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    • Kelvin Wade

    • June 10, 2017 in Columnists

    Bill Maher, Ice Cube and that pesky offensive word

    I’ve been wanting to comment on the Bill Maher “house nigga” controversy but decided to wait until after his show this week featuring Professor Michael Eric Dyson and iconic hip hop artist Ice Cube. So now that I have, what follows is a messy jumble of thoughts I’ve had about this subject.

    I watched the Bill Maher show last week in real time (no pun intended.) After Maher mentioned wanting to go to Nebraska, Nebraska Senator Ben Sasse (R) invited Maher to come “work in the fields with us.” At that moment, I thought it was a bizarre thing for Sasse to say and I immediately thought of something slavery-related. So that when Maher replied, “Senator, I’m a house nigga!” I laughed. But I also knew it was a mistake.

    Though he came across as defensive in making it, Maher’s explanation had the ring of truth. He’s a comedian and is always trying to make the audience laugh. He didn’t expect Sasse to make that “working in the field” statement and just riffed with whatever came to mind. In his position, I would’ve made a slavery related joke as well.

    But I’m black.

    I thought Ice Cube’s appearance late in the show was more on point than Professor Michael Eric Dyson’s. Now I like Dyson. I’ve read some of his books and any time you listen to him with his rapid fire polysyllabic delivery you’re going to be entertained and educated at the same time. But I thought some of his rebuke of Maher missed the mark and got into the weeds.

    Ice Cube’s message hit home saying, “I think there’s a lot of guys out there who cross the line because they a little too familiar– or they think they too familiar — or its guys that, you know, might have a black girlfriend or two who made them some Kool-Aid every now and then, and they think they can cross the line. And they can’t. It’s a word that has been used against us; it’s like a knife, man. And you can use it as a weapon, or you can use it as a tool. It’s been used as a weapon against us by white people, and we’re not gonna let that happen again by nobody, because it’s not cool. Now, I know you heard (it), it’s in the lexicon and everybody’s talkin,’ but that’s our word now. That’s our word now. And you can’t have it back. I know they’re tryin’ to get it back.”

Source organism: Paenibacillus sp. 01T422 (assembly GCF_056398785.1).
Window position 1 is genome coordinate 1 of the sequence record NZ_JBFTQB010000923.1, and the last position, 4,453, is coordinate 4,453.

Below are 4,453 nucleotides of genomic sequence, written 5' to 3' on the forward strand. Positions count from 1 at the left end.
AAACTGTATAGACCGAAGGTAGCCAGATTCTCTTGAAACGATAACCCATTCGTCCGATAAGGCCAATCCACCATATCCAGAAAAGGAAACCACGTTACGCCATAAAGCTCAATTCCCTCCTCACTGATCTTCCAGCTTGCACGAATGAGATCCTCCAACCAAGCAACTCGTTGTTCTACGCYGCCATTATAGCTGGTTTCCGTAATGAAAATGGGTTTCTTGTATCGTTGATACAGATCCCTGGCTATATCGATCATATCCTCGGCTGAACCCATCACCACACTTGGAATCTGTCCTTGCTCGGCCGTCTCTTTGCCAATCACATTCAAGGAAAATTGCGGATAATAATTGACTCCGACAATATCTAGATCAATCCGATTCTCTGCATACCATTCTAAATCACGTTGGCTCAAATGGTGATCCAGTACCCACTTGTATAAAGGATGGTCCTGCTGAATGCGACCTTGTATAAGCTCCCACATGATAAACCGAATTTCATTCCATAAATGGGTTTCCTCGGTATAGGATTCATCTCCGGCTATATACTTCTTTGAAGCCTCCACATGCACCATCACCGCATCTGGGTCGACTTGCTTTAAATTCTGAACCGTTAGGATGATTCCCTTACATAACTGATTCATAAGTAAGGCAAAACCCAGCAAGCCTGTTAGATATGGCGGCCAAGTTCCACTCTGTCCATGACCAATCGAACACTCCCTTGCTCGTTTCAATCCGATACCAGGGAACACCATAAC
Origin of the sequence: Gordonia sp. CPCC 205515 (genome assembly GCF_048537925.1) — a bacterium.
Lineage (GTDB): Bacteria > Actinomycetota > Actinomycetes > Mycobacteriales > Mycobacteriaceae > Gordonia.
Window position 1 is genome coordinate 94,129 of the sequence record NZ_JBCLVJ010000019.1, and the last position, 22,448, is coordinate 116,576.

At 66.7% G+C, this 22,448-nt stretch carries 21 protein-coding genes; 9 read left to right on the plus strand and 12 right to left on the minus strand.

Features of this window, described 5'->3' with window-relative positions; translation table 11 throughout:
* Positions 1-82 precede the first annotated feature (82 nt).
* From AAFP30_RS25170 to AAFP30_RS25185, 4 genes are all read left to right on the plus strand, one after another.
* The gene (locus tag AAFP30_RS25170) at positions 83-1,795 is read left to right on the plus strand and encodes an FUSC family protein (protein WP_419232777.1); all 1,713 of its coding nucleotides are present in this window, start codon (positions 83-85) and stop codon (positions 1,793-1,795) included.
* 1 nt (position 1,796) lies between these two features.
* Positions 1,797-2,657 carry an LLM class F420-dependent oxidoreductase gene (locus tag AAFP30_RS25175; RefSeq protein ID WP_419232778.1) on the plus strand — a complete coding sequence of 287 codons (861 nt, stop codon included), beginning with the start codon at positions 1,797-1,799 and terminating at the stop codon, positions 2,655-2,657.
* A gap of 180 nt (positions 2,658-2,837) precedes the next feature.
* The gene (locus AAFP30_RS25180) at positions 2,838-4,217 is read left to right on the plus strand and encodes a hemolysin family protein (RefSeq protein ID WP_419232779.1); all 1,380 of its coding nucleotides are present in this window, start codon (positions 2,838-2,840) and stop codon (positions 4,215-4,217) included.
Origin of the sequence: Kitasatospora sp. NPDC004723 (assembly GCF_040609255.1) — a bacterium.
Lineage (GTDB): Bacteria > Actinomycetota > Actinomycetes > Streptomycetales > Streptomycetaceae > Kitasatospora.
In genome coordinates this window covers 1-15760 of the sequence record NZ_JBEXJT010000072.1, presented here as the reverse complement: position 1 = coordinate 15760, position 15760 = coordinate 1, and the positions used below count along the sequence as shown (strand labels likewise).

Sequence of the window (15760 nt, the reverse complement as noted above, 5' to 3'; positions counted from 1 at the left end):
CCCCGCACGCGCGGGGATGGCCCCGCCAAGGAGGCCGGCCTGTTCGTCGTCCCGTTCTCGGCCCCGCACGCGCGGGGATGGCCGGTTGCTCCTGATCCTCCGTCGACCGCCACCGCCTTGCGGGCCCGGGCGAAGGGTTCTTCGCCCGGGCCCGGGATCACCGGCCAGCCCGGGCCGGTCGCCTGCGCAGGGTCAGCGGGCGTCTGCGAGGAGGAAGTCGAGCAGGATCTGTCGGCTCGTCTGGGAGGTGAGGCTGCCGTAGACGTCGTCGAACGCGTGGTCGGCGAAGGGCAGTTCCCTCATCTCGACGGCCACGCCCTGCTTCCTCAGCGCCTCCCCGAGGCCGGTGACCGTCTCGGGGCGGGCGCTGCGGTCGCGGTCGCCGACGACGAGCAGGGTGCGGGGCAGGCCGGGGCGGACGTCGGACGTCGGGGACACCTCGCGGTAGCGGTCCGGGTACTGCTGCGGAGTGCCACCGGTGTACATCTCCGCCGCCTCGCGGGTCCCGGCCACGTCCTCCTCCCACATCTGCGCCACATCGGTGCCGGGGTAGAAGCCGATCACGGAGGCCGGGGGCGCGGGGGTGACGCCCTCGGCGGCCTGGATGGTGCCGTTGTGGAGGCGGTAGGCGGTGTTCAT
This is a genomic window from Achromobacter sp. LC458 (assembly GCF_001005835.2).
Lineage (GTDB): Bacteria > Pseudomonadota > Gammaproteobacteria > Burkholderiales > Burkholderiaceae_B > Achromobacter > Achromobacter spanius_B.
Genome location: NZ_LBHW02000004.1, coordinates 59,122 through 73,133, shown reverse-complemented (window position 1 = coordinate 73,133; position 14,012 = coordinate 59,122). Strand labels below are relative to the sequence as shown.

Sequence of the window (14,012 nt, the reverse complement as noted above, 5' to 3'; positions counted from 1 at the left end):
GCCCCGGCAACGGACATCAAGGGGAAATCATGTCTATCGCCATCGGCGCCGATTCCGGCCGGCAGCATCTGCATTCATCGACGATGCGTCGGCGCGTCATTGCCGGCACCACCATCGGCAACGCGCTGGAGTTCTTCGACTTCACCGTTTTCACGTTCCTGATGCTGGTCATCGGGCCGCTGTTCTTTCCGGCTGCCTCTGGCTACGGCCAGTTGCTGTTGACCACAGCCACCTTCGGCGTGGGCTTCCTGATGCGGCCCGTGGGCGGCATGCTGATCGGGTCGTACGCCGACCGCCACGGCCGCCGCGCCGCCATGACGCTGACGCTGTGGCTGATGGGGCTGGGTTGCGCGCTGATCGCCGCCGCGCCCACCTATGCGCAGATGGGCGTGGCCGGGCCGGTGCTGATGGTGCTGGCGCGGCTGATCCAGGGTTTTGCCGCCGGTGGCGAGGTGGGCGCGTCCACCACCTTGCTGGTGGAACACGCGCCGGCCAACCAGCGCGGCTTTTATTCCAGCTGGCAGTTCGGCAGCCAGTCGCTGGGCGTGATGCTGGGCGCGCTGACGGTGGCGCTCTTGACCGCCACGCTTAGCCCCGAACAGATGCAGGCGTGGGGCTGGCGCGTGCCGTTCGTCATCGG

Cube said it well. I don’t know many blacks who want to hear that word coming out of a white person’s mouth. Realtalk, that’s a line that people feel.

    But there isn’t consensus on this. Many blacks share Ice Cube’s position that the word should only be used by blacks. Other blacks feel that no one should use such a degrading term. And there are other blacks that feel it’s okay for use by certain white friends. I know it can be confusing for non-blacks. But even if you’re a white person who has dated blacks and have been able to use the word in that relationship, that “pass” isn’t global. It’s fraught with peril anytime a non-black person decides to use the word publicly. Perhaps Maher, who has dated black women in the past, was simply too comfortable like Cube alluded to, and it freed up his tongue. It shouldn’t have. Just because you’re down doesn’t mean you can go there. It’s always a risk.